Actemra was developed beginning in the late 1990s by Tokyo-based Chugai Pharmaceuticals in partnership with Swiss health care company Hoffman-LaRoche. Originally a cancer drug, Actemra was first approved for the treatment of rheumatoid arthritis (RA) in 2009. Actemra received FDA approval in 2011 for the treatment of systemic idiopathic juvenile arthritis (SIJA) in children aged two and older.
Today, Hoffman-LaRoche is facing lawsuits from plaintiffs who allege that Actemra was the cause of serious injuries, which include heart failure, respiratory disease, pancreatitis and gastrointestinal perforations. Claimants site to a recent investigation by journalists for STAT News that found Actemra was implicated in the deaths of nearly 1,200 patients.
Actemra Medical Uses and Issues
Actemra is primarily indicated for adult patients suffering from moderate to severe RA when the condition has failed to respond to other therapies. It is also indicated for adults with giant cell arteritis (inflammation of the arterial lining) as well as children suffering from SJIA. In addition, physicians write “off-label” prescriptions for approximately 60 other conditions, including:
- multiple sclerosis
- polymyositis (inflammation of muscle tissue)
It should be noted that such uses for Actrema have not been tested, nor are approved by the FDA.
Most treatments for RA, which afflicts approximately 1.5 million people in the U.S., have moderate to serious side effects. These include:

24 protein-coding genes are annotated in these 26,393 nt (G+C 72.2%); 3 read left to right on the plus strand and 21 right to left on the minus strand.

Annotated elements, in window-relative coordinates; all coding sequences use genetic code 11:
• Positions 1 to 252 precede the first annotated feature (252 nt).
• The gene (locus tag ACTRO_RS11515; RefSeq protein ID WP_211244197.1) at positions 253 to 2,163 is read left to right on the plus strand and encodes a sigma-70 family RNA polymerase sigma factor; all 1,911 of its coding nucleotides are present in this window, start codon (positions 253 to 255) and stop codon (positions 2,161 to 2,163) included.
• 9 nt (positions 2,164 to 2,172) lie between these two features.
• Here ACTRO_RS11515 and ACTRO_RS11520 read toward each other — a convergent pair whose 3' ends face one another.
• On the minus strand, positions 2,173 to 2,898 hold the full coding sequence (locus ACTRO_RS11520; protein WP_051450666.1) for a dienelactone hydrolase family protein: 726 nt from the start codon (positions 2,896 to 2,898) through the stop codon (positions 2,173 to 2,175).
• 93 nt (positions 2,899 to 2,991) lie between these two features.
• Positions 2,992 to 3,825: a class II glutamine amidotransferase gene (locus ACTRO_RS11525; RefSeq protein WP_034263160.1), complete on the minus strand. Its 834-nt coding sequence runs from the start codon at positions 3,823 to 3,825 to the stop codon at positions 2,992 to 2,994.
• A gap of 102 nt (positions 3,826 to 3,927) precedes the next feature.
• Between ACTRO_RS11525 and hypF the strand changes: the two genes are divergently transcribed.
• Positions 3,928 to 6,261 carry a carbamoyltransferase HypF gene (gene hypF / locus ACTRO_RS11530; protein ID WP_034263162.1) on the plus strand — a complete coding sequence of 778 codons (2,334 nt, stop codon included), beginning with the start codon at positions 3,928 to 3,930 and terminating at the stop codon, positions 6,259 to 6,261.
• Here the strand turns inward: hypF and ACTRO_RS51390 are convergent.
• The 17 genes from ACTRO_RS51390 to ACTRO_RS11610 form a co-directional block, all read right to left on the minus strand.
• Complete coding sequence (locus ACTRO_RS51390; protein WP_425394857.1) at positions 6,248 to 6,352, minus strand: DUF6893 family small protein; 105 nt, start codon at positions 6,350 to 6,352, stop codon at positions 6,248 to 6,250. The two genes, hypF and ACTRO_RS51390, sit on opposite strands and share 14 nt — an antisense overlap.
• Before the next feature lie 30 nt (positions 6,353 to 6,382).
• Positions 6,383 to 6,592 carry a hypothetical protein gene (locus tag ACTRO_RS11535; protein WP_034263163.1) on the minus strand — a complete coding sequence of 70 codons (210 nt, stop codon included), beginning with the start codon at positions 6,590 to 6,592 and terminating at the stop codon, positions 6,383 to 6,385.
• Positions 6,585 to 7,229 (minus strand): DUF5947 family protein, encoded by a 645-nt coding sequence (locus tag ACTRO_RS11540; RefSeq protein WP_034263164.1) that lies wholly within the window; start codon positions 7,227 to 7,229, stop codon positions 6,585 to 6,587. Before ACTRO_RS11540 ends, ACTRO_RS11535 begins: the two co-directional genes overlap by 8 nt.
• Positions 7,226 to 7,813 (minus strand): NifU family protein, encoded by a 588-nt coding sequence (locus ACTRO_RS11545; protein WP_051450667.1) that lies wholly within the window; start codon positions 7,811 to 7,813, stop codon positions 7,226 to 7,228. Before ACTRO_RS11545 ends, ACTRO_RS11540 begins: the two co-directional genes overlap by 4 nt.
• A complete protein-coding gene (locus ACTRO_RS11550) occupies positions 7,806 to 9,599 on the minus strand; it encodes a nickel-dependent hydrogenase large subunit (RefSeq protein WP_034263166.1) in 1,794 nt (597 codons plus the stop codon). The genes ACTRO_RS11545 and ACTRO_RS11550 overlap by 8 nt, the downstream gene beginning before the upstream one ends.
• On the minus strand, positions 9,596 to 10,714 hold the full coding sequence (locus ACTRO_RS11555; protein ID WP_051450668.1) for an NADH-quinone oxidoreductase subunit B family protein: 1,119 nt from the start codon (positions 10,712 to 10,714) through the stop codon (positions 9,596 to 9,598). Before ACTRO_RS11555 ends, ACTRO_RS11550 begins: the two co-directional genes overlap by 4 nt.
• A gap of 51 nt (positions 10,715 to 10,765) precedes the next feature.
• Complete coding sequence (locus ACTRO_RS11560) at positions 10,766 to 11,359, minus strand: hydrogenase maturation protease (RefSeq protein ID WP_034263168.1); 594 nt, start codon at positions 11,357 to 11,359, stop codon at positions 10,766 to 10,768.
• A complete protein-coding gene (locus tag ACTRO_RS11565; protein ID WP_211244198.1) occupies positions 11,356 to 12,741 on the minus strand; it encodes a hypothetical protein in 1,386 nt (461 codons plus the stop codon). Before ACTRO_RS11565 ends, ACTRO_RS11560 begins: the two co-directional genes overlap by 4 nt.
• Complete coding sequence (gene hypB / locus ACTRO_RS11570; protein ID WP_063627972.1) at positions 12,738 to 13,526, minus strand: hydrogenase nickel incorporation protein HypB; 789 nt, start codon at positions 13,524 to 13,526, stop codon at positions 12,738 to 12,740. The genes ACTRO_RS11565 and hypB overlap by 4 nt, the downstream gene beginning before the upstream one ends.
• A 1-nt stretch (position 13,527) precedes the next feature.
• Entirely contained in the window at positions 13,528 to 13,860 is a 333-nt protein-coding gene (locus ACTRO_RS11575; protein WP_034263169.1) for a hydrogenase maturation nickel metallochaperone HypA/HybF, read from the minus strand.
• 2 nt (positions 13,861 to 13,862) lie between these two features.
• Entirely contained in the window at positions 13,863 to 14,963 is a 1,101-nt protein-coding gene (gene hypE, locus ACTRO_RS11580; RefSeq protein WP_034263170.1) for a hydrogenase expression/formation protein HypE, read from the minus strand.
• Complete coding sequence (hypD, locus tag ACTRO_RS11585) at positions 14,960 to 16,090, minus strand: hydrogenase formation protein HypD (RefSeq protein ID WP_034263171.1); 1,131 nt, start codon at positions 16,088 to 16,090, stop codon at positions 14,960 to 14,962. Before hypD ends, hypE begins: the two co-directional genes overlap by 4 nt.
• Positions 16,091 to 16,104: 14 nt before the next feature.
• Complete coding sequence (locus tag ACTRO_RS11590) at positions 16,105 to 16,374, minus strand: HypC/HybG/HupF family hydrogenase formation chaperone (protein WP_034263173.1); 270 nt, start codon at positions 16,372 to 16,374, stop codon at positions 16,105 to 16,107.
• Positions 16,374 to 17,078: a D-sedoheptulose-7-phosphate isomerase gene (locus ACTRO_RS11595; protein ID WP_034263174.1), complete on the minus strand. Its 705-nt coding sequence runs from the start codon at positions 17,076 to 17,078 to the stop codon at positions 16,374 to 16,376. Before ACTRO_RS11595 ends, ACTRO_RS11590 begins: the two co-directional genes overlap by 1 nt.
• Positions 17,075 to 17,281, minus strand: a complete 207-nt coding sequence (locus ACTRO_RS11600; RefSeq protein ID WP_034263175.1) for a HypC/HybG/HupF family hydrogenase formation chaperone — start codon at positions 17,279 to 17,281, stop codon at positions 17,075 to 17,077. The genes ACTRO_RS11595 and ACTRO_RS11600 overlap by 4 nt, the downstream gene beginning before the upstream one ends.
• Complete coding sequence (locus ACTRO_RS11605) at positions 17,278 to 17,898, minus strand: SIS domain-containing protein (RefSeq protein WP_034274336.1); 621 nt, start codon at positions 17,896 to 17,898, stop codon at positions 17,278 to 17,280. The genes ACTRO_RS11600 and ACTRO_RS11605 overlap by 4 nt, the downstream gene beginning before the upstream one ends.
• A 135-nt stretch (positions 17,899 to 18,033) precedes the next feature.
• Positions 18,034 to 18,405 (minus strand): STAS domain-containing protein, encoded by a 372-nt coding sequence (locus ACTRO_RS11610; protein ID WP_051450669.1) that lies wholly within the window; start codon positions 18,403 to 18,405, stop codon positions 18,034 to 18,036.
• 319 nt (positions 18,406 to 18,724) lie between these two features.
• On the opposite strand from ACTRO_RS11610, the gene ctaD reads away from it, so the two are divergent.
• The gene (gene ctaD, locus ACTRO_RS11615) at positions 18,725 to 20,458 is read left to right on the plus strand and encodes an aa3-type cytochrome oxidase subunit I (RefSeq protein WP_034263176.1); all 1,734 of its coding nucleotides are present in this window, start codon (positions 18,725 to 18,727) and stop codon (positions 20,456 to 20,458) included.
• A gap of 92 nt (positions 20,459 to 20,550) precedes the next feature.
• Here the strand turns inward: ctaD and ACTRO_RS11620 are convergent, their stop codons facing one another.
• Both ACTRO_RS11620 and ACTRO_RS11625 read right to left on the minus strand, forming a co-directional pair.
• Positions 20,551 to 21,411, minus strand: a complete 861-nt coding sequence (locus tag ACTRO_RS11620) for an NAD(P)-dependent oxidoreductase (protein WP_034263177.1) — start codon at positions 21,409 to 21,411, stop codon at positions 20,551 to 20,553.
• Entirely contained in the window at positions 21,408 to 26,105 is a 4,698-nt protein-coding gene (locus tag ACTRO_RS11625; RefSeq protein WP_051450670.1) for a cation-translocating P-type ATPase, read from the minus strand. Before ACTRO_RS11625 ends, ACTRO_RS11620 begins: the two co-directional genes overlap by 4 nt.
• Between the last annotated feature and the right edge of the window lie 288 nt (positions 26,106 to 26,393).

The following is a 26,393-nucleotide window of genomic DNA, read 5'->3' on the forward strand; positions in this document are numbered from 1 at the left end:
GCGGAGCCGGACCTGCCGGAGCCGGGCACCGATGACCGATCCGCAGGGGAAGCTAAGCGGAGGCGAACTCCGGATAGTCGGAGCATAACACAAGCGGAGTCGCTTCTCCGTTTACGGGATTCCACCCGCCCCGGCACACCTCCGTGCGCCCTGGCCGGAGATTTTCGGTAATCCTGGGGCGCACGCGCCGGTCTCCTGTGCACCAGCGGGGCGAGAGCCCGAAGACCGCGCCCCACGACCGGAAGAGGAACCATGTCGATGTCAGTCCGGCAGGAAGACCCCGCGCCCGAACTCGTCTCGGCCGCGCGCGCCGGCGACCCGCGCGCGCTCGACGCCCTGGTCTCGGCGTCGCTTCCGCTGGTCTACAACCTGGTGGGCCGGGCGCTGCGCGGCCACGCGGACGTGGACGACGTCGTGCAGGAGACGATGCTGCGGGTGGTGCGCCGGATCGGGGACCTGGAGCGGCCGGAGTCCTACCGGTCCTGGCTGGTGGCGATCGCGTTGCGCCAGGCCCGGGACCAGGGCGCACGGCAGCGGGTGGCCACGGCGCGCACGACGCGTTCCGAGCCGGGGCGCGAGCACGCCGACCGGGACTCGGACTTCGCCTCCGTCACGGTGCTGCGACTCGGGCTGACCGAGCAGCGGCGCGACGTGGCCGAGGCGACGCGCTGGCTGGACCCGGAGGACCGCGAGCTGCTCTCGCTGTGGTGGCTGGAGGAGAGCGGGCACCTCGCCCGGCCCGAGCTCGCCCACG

- stomach injuries and irritation
- internal bleeding
- weigh gain
- abnormal fatigue
- liver damage
- eye injuries
- respiratory disease
In addition, some RA medications have been linked to an increased risk of certain types of cancer, multiple sclerosis, psoriasis and heart failure.
Actemra generated great enthusiasm when it was first introduced to the U.S. market, because according to the manufacturer the medication was not linked with the increased risks of heart attack, stroke or interstitial lung disease. Nonetheless, an analysis of over one-half million adverse event reports has shown that patients taking Actemra face risks of stroke and cardiac events at rates as high or higher than those being prescribed competing products.
The History of Actemra
Also known known by the scientific names tocilizumab and atlizumab, Actemra was originally developed as a “humanized monoclonal antibody” (antibodies genetically engineered from those of non-human species for specific therapies). Initially used to treat large-cell lung cancer, tocilizumab targets a receptor for interleukin-6 (IL-6). This is a type of protein that plays a significant role in carrying signals to cells, affecting the body's immune response. It is implicated in the development of autoimmune diseases and certain types of cancer.
Chugai Pharmaceuticals began work on tocilizumab as a treatment for RA in 1997. Additional clinical studies of the drug involving patients with Castleman Disease (a rare, abnormal, cancer-like enlargement of the lymph nodes) and Stills Disease (a type of childhood-onset arthritis) were conducted beginning in 2001.